The Boulder Ranger District partners with the Boulder Climbing Community and the Access Fund to monitor nesting progress and to inform climbers about the importance of giviSee - fs.usda.gov/recmain/arp/rec….
Eagle Rock, Blob Rock, Bitty Buttress, and Security Risk will close Feb. 1 until July 31 for raptor nesting. Depending on updated information, the closure time can be shortened or lengthened.
Each year, Boulder Canyon raptor nesting area closures are in effect starting February 1st through July 31st at Eagle Rock, Security Risk, Blob Rock, and Bitty Buttress. However, the area is monitored and closures are periodically lifted early (due to no active nest, nest site failure, or early fledging). This monitoring program is a partnership with the Forest Service Boulder Ranger District, Boulder Climbing Community, and Audubon Society. Check back periodically during times of closure for updates. More info at fs.usda.gov/recarea/arp/rec…
Start on the left side of Tarot Wall, left of Earth Angel and Ah Ya Punter. Look for some stone steps angling up left to the wall. There are two bolts on the face just right of the arete. This is the route. The two bolts mark the direct start, which is 5.10. The standard start (5.9) is around the corner to the left, in a dihedral with parallel fist and finger cracks.
Angle left up the stone steps to the base of the wall. Scramble up to a ledge at the base of a dihedral with parallel fist and finger cracks. Climb the cracks (5.9) and step right to the arete. Place pro in a horizontal crack (#0.75 Camalot) and step up (5.9) to a stance by a bolt. Move up to a great horn and crank past it to a ledge. Step left and climb a V-shaped rock to another ledge. Step left, clip a bolt, and continue left to the overhang by the arete. Work up on funky holds and clip another bolt. Turn the overhang by the bolt, or for more fun, go farther left and crank the overhang using an airy rail (5.9). Clip a final bolt on the slab and traverse right to the anchor. Lower back down. Belay your second up and have them clean the pitch.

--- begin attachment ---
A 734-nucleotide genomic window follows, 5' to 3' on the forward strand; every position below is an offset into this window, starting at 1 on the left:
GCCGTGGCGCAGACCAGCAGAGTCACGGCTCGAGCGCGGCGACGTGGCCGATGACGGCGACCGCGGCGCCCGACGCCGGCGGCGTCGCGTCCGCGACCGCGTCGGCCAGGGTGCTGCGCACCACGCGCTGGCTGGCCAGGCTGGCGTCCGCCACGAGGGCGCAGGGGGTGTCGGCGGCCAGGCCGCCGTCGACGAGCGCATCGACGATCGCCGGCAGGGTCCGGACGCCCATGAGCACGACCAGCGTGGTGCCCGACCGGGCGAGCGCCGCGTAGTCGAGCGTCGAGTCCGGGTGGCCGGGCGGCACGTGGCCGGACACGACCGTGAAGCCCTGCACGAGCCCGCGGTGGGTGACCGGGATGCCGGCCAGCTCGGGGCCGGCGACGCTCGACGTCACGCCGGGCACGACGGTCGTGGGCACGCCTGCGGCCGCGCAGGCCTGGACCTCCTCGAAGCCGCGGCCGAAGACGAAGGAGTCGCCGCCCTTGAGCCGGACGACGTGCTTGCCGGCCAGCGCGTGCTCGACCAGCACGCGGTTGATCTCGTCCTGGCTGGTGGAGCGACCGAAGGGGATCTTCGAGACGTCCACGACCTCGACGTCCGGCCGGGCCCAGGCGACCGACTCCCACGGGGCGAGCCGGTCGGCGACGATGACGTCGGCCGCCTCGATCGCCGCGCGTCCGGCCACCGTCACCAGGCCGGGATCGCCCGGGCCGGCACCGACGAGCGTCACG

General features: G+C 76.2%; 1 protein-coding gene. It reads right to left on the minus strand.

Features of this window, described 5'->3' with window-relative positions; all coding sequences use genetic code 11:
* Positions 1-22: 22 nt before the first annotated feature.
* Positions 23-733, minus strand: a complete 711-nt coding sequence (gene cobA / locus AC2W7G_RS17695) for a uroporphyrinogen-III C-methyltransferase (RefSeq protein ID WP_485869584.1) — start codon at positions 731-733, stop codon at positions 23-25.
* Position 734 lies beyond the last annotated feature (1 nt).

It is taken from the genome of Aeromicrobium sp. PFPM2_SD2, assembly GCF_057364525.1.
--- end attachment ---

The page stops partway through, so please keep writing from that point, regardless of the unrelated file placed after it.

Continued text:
1. 5.10: Scramble up to the ledge below the dihedral with two cracks. Traverse right and clip a bolt on the face. Work up and clip a second bolt, and make a crux move (5.10) up to a finger crack. The easiest line climbs a little right of the bolts. Continue up face and cracks to the horizontal crack of the standard variation.
2. 5.10: Scramble up to the ledge below the two bolts on the face. Place pro in a finger crack on the right then step up and clip the first bolt. Continue up as in variation 1.
The easiest approach is around the left side of Avalon. Cross the creek and head up to the first tier by the route Mists of Avalon. Continue left up a path to the left side of Tarot Wall. The path reaches Tarot Wall just left of the route Earth Angel. Walk left about 50' and you're at the route.
For the 5.10 variations: pro up to a #1 Camalot plus 6 bolts. Red Alien and/or #0.75 Camalot for the finger crack above the first two bolts.
Bring a few extendable runners since the pitch traverses in places.
2-bolt anchor. The anchor is a little tricky to clip since it's out on the face to the right. It was placed there to minimize rope drag for lowering and top-roping.